Edit: Forgot to add my big note. Don't get discouraged, and don't be too nervous to apply! It's really impossible to guess which schools are looking for what style of writer on any given year, so worry more about what you're looking for in a school than what they're looking for in their applicants. Good luck!

Thank you so much! Much appreciated! I read the article you posted, it's really interesting to read the process of how a writer started his journey to publish his first book. If you don't mind, could you please share a bit of your own workshop experience as well? 

I actually took one creative writing course of a pretty famous extension school, but it was a bit unease as I was the only person who wrote non literary type of story that during the critique at workshops, I feel they're leading me toward their type regardless the genre I was writing. I guess it was the isolation out of others made me hesitate to apply for MFA just to fear it might end up similar situations I had before. 

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On 10/6/2017 at 5:03 PM, REEEEEEE said:

My current question: is it totally ok to ask recommendation letters for maybe about 6-8 schools? Both professors I'm about to ask help I haven't talked with like almost a year... Feel very burdened to ask help if I'm about to ask his letters go for 8 schools.

As @HookedOnPhonix mentioned, asking for recommendations for this many programs is totally acceptable--your professors have done this before and know what to expect. I asked for upwards of a dozen when I was applying to MFAs. Just make sure you give them ample time to write (I've read that three months' notice is ideal) and that you maintain good communication throughout the process. 

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2 hours ago, slouching said:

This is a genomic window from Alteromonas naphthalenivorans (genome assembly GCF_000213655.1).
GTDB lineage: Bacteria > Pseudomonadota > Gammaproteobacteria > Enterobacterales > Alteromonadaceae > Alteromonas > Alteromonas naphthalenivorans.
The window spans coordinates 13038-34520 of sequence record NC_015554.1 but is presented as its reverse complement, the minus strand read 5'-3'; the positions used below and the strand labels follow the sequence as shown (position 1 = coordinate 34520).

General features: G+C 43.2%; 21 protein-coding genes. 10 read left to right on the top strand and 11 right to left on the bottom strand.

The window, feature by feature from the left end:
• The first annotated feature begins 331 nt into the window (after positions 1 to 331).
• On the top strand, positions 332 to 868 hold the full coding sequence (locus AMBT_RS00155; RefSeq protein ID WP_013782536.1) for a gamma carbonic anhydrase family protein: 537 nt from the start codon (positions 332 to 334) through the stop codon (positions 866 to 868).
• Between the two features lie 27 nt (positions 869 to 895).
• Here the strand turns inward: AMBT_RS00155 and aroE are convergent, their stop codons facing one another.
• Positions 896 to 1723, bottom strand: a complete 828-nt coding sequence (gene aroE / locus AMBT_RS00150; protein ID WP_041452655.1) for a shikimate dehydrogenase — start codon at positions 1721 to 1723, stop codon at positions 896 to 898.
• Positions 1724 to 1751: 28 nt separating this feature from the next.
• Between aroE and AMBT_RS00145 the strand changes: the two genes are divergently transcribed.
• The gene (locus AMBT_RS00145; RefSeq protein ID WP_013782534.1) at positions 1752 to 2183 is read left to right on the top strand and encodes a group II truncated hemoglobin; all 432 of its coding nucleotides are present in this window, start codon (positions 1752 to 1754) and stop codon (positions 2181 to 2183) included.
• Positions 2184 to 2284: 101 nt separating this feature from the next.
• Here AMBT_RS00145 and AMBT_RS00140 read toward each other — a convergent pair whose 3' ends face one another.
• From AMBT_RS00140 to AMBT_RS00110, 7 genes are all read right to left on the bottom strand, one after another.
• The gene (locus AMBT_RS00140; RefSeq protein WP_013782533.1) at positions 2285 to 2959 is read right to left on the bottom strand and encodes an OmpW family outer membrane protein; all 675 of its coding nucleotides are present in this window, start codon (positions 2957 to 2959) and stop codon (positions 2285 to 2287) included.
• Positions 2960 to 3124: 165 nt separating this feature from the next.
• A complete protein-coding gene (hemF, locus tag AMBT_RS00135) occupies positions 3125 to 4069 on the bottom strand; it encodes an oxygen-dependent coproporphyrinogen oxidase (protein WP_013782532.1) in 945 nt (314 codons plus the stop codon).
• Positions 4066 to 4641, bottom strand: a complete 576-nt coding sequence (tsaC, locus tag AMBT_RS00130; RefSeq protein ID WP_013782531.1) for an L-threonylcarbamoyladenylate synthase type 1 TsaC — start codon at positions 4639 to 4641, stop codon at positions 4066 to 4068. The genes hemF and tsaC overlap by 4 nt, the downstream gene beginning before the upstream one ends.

As @HookedOnPhonix mentioned, asking for recommendations for this many programs is totally acceptable--your professors have done this before and know what to expect. I asked for upwards of a dozen when I was applying to MFAs. Just make sure you give them ample time to write (I've read that three months' notice is ideal) and that you maintain good communication throughout the process. 

Thank you! I'm now less concerned about that. Will focus on finishing the writing samples. 

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16 hours ago, REEEEEEE said:

Thank you so much! Much appreciated! I read the article you posted, it's really interesting to read the process of how a writer started his journey to publish his first book. If you don't mind, could you please share a bit of your own workshop experience as well? 

I actually took one creative writing course of a pretty famous extension school, but it was a bit unease as I was the only person who wrote non literary type of story that during the critique at workshops, I feel they're leading me toward their type regardless the genre I was writing. I guess it was the isolation out of others made me hesitate to apply for MFA just to fear it might end up similar situations I had before.